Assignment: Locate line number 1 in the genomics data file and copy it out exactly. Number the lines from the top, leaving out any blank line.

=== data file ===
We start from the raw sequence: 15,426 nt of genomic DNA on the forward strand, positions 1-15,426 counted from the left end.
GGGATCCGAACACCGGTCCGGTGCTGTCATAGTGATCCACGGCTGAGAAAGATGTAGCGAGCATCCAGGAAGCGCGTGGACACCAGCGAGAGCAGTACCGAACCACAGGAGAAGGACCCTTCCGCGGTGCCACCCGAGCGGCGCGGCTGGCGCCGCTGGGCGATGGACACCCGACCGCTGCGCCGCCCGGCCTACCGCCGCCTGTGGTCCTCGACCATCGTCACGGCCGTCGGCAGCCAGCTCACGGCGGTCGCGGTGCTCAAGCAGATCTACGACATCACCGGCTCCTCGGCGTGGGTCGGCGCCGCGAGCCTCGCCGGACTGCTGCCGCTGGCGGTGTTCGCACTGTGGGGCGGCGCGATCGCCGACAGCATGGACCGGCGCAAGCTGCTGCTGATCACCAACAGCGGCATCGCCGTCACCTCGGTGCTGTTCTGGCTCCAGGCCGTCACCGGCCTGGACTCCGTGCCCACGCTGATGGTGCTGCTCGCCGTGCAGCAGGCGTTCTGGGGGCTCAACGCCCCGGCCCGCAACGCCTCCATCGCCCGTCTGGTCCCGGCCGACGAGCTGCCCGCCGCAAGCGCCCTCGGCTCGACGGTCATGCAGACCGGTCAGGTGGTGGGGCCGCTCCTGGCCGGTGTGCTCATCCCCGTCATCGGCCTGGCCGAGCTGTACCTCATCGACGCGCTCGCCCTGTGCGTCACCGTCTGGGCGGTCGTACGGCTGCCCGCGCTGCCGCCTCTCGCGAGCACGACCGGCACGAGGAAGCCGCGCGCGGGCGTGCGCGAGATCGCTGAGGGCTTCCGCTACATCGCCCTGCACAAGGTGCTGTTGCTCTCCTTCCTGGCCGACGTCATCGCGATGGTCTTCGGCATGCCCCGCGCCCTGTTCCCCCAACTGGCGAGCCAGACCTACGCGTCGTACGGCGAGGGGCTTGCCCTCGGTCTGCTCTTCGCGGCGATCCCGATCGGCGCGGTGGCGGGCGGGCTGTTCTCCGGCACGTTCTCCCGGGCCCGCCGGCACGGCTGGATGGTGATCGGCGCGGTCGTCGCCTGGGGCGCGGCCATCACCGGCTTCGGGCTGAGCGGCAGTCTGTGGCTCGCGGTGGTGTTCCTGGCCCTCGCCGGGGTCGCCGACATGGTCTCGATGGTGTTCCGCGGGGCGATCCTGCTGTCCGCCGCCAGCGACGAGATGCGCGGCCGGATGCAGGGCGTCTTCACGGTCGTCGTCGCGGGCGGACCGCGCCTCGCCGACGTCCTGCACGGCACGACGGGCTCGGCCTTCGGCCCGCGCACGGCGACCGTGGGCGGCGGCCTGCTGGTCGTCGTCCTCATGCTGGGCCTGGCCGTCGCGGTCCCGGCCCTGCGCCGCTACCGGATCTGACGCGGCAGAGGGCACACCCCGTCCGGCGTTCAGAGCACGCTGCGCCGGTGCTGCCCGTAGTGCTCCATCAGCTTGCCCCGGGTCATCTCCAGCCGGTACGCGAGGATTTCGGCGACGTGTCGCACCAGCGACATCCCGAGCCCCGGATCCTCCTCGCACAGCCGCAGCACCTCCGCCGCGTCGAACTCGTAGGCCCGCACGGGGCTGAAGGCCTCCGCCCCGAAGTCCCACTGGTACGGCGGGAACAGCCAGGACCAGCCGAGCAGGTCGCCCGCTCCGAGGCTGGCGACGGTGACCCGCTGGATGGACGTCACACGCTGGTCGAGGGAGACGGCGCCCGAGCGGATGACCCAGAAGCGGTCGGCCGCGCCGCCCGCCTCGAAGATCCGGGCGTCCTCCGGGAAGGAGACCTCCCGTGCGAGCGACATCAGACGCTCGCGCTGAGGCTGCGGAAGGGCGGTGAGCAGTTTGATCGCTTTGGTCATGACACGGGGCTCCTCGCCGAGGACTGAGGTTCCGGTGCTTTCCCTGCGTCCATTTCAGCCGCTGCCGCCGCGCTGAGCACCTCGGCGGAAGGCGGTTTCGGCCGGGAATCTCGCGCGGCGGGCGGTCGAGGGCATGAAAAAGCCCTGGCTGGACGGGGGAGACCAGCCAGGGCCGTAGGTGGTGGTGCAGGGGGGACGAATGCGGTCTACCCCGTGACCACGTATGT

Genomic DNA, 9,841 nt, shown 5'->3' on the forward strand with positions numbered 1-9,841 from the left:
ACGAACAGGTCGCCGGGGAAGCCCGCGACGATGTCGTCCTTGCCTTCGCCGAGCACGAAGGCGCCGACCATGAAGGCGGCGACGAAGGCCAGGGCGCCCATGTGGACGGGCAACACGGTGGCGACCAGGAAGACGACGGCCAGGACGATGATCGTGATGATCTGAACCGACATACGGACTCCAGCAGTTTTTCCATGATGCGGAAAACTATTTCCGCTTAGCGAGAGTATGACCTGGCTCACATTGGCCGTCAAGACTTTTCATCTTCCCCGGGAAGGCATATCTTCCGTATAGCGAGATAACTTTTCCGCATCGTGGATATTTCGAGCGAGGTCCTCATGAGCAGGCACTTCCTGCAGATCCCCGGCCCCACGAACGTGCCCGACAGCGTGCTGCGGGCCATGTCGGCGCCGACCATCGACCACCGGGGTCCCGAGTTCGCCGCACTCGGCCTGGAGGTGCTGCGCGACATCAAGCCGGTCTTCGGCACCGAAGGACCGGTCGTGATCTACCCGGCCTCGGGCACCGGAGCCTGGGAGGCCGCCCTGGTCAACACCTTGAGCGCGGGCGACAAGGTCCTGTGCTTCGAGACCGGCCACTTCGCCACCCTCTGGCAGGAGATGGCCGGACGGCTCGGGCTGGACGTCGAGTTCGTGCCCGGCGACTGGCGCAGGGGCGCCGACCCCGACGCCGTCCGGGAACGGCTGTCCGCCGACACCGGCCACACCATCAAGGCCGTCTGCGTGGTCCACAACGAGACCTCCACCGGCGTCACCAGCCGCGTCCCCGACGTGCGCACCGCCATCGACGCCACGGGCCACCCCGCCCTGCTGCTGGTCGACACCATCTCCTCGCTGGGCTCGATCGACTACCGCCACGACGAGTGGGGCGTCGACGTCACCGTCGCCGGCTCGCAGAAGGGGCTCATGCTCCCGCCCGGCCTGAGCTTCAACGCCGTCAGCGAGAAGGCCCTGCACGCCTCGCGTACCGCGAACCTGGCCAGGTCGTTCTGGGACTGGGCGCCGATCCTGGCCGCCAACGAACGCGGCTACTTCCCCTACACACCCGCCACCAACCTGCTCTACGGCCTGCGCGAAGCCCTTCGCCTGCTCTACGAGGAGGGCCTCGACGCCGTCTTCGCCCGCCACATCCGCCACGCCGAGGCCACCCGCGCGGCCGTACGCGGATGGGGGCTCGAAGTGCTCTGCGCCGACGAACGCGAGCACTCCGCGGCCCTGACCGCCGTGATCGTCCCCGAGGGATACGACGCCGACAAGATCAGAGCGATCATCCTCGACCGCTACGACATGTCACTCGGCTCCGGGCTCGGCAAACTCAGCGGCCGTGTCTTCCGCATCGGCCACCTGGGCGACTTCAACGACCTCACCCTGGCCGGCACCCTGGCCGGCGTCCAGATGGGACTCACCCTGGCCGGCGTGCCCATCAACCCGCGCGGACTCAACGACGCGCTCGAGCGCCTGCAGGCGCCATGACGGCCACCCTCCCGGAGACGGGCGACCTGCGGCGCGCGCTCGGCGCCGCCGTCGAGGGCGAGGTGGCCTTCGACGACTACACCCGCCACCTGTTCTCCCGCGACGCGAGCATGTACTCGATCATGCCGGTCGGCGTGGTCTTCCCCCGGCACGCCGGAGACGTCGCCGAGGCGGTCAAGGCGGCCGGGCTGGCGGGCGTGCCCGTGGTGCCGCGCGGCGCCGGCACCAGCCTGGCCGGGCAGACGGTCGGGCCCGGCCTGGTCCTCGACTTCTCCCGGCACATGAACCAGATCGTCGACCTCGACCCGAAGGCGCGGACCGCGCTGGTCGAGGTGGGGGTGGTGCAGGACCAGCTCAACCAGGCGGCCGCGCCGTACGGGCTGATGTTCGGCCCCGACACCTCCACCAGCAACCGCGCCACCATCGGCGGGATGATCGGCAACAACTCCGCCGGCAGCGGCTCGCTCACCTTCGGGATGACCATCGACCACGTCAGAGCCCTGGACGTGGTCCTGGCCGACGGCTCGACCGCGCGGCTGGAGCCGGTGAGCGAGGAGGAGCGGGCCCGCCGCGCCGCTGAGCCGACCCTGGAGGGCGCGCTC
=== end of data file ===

We start from the raw sequence: 15,426 nt of genomic DNA on the forward strand, positions 1-15,426 counted from the left end.